Midwives in the Midst of Myanmar’s Anti-Muslim Protests

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Courtesy Sundance Institute

By Jana Monji, AsAmNews Arts & Culture Writer

At the beginning of Midwives, you see women in colorful outfits, but the place where the first and every subsequent baby is delivered isn’t anything like the brightly lit, antiseptic smelling hallways and rooms of US hospitals where nurses, orderlies, and doctors wear monochrome scrubs and no window allows outside air to reach the patients inside. 

Directed by Snow Hnin El Hlaing who was born in Rakhine state where this takes place, this documentary won a Special Jury Prize for Excellence in Vérité Filmmaking.  Midwives revolves around the working lives of two women, both native to the area. Hla is a full-fledged midwife although there doesn’t seem to be an official certification program. She is Buddhist. Her apprentice, Nyo Nyo is Muslim. 

Life hasn’t been easy for Muslims in Myanmar since the ethnic cleansing began. Nyo Nyo recalls, “In this area, we Muslims were once friends with Buddhists.” Now Muslims in this village aren’t allowed to travel. Nyo Nyo says, “They say they searched for ‘Muslim terrorists. Soldiers burned down homes, raped women, and killed Muslims. All the villages fled to the paddy fields. We built makeshift tents and hid. We were too frightened to stay in the villages. During the crisis, five or six babies were born out here. Right in these fields. Do you know what those children were called? ‘Children of Desperate Times.'” 

There’s footage of an angry crowd that includes men dressed in Buddhist priest robes. The crowd is chanting: “We won’t tolerate Rohingya supporters. Terrorists who stole our land! Get out, get out! Terrorist Muslims! We won’t live with them!” One has to wonder if people in Europe and the Americas, where Muslims have often been stereotyped as terrorists watch these people and support their prejudices. Can the Western world feel sympathy for these Myanmar Muslims without being part of the Muslim minority?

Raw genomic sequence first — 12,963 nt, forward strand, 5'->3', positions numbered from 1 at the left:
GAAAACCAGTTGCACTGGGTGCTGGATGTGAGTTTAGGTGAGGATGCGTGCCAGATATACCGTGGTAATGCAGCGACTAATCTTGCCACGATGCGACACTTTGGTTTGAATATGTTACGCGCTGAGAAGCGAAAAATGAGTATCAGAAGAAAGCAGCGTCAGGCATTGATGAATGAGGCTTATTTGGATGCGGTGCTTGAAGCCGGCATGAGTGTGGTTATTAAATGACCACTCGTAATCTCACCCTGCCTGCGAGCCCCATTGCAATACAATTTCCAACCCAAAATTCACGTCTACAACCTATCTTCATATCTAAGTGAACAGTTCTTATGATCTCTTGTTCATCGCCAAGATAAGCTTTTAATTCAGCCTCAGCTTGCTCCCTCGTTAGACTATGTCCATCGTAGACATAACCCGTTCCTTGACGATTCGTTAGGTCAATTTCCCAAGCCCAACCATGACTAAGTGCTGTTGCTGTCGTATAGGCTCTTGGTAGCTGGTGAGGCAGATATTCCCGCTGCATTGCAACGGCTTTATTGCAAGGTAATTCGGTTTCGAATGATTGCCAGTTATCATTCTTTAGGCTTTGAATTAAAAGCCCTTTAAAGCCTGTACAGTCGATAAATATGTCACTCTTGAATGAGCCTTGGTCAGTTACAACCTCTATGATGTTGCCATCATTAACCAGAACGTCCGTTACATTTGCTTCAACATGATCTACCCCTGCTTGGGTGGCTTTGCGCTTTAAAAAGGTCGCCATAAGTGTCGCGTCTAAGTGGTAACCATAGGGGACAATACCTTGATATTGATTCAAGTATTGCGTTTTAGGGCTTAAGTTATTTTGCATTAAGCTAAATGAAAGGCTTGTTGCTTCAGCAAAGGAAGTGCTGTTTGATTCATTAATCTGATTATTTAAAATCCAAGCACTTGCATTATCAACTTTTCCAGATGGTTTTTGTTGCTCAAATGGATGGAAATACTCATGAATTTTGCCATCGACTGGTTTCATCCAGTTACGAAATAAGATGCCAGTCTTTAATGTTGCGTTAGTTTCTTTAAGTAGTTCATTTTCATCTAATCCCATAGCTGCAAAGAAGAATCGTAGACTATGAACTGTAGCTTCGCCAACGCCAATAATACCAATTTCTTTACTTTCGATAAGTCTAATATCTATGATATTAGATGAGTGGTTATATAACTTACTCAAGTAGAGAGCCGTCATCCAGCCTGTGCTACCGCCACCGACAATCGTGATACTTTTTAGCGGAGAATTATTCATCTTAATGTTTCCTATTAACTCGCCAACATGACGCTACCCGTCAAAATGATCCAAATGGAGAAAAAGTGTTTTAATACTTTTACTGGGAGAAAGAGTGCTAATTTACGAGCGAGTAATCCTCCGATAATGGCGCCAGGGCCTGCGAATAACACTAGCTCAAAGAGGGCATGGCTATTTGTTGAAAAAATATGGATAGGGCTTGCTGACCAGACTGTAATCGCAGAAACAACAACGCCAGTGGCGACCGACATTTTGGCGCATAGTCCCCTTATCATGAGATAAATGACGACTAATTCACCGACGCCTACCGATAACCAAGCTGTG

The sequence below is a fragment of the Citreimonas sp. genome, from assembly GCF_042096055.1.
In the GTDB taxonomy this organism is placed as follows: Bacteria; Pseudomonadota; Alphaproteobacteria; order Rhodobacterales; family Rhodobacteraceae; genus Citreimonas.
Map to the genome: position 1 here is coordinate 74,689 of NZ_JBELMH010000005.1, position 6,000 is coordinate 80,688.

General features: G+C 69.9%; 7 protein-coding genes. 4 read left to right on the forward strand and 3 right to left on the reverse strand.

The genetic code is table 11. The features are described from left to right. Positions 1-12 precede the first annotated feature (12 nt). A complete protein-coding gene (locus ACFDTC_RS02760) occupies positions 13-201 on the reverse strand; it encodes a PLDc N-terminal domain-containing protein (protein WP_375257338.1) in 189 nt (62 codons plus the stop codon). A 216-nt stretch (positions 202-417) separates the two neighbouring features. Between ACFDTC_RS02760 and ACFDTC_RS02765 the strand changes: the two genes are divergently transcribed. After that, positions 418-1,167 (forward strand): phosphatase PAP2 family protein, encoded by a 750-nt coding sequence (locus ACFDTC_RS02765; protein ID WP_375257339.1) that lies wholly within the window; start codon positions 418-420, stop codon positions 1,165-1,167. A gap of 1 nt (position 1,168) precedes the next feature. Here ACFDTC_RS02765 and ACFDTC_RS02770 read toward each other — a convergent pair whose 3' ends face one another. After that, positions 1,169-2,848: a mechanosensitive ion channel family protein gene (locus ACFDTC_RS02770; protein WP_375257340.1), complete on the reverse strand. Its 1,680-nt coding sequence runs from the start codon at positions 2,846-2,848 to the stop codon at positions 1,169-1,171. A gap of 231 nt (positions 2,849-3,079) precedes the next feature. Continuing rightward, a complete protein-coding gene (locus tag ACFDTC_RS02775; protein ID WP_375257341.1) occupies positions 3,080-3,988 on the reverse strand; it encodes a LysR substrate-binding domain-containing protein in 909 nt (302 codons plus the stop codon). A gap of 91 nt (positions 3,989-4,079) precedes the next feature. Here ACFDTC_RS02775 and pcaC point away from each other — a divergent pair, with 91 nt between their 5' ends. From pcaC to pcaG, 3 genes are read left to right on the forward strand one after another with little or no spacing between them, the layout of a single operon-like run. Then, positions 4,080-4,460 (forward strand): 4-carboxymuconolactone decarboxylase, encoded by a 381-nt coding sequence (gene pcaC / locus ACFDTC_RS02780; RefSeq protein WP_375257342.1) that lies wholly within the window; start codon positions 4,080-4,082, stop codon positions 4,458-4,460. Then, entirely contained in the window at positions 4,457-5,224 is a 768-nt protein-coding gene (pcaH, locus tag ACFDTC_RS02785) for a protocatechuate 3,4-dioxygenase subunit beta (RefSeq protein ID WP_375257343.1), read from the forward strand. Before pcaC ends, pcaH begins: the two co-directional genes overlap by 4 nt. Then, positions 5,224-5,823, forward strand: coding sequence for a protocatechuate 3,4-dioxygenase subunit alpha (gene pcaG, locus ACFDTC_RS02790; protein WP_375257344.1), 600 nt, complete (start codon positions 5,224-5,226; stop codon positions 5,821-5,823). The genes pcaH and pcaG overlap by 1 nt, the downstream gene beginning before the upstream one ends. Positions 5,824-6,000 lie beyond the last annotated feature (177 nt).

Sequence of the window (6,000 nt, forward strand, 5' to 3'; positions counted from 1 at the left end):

Although Hla has accepted  Nyo Nyo as an apprentice there is still some friction and the pressure of prejudice seeps into their exchanges. Bitter words and attitudes are casually cruel. But both Hla and Nyo Nyo understand that they might be the only medical attention these women have available. Their relationship, even though it is professional, brings threats from the locals. Some of the Buddhist villages don’t believe Hla should be treating pregnant Muslim women. 

What the audience sees and hears might not seem alarming, but this documentary has not been shown to either Hla and Nyo Nyo. They might even be in danger. The film emphasizes the importance of women advocating for the medical needs of other women, even during times of upheaval and social instability. There is more than one way to be an activist for women and Midwives shows two women shouldering this burden.

The film states:

In 2016, the Myanmar military began a campaign of ethnic cleansing against Muslims. Tens of thousands of Rohingya were killed. Close to one million fled the country. Those who remain in Myanmar are one of the world’s most persecuted minorities according to the UN. Since the military coup, over 1,300 unarmed protesters, including 50 children, have been killed,  11,120 have been imprisoned, and arrest warrants have been issued for 1964 others. Civil unrest and guerrilla warfare have spread to many regions throughout the country. Close to one million Muslim Rohingya remain exiled in refugee camps outside of Myanmar.

Midwives made its world premiere at Sundance on 21 January 2022. In Burmese with English subtitles. The one-hour-31-minute documentary was purchased by PBS and will air as part of POV’s 35th season

For a longer review, visit AgeOfTheGeek.org.

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